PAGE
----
Reply to  Branaboy

Vulcan 2, simples, love it l! 😂

John Hartley
John Hartley (@guest_822948)
1 month ago
Reply to  backaftie

In the unlikely event money could be found, an RAF purchase of B-21 would be like C-17 i.e. a single sqn of 8.

Katmandoo
Katmandoo (@guest_821208)
1 month ago
Reply to  Jim

On that point… does the UK have bomber aircraft anymore?

Graham Moore
Graham Moore (@guest_821361)
1 month ago
Reply to  Katmandoo

We phased out strategic bombers in the 1980s – the last Vulcans went in late 1982, I believe. Typhoons and F-35Bs can of course carry bombs – tactical bombing.

Daniele Mandelli
Daniele Mandelli (@guest_821393)
1 month ago
Reply to  Graham Moore

I’d read that Tempest is going to be a big girl. Not Vulcan sized sure, but big for a fighter.

Graham Moore
Graham Moore (@guest_821422)
1 month ago

Thanks. I had not been following the Tempest story – think I will now. A mock-up was exhibited at DSEi in 2019 but of course the real thing may well be much different.

Paul T
Paul T (@guest_821436)
1 month ago

It looks like it will be quite big – like the B21 should be able to deliver Ordanance at range using Stealth.

Daniele Mandelli
Daniele Mandelli (@guest_821447)
1 month ago
Reply to  Paul T

Yes, I’d read of it needing good range and size for ordnance and for controlling UAV.
Like a light bomber.
We shall see.

Daniele Mandelli
Daniele Mandelli (@guest_821298)
1 month ago
Reply to  Jim

Pure fantasy fleets Jim.

Jim
Jim (@guest_821394)
1 month ago

Yes, but I can dream 😀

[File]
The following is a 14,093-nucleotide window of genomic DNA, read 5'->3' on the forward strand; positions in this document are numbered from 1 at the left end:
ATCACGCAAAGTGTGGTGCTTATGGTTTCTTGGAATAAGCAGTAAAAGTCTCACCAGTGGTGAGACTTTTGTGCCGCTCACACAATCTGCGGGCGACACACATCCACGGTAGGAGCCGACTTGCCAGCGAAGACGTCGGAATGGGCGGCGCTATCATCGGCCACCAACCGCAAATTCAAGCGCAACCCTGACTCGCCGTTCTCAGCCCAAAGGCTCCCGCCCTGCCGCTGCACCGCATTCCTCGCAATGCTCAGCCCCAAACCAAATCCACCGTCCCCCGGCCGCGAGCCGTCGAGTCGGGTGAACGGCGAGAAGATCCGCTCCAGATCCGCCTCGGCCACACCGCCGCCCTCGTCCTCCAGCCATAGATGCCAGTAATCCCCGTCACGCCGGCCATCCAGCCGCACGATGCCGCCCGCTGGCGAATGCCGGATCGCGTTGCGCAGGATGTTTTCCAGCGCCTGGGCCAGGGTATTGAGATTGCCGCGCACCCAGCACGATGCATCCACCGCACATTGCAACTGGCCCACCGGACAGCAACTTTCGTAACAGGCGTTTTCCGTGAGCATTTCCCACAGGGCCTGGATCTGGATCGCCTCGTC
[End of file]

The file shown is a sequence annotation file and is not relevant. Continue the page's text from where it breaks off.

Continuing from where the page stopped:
Daniele Mandelli
Daniele Mandelli (@guest_821398)
1 month ago
Reply to  Jim

Sure, would make sense for a nation of our stature.
Not sure where you’d bade them as the cost of the specialised infrastructure alone would be prohibitive.
I always supported getting a small Sqn of F117s. At least that did have some basis in reality.

Graham Moore
Graham Moore (@guest_821698)
1 month ago

If strategic bombers make sense for our country, why phase them out in 1982 and not replace the V-Force?

Daniele Mandelli
Daniele Mandelli (@guest_822367)
1 month ago
Reply to  Graham Moore

Hi mate. Not getting notifications for many posts, so sorry for a late reply. I think in the 80s through the rest of the Cold War we were so Europe NATO, Warsaw Pact focused, so having a bomber for expeditionary, long range, further afield roles was seen as unnecessary. And they were old, legacy aircraft, Victor also served on for a while as AAR aircraft. Deterrent went to the RN. Tornado GR1 was delivered in bulk for Strike, Interdiction into Eastern Europe. Even the RNs “proper” carriers went to be replaced by the small Invincibles for Atlantic ASW work. Post… Read more »

Graham Moore
Graham Moore (@guest_822987)
1 month ago

Hi mate. The nuclear deterrent had switched from the V-force to the RN from mid-’68, but the V-bombers soldiered on for quite a time, probably because they could drop conventional bombs on Soviet targets, which Polaris could not do. Clearly it was felt in the late 70s/early 80s that it was necessary to retire the last of the V-force in 1982 (after Op Corporate/Black Buck) and not replace it by another long-range (ie Target Moscow!, not Eastern Europe) strategic bomber with conventional bombs, even though the Cold War was still in progress. I agree with your point that F-117 would… Read more »

Graham Moore
Graham Moore (@guest_821360)
1 month ago
Reply to  Jim

Jim, how many should the UK buy? Then cost it out – it will be totally unaffordable.

Jim
Jim (@guest_821395)
1 month ago
Reply to  Graham Moore

7 a good number, about $4-5 billion. That’s about 8% of one years defence budget.

Graham Moore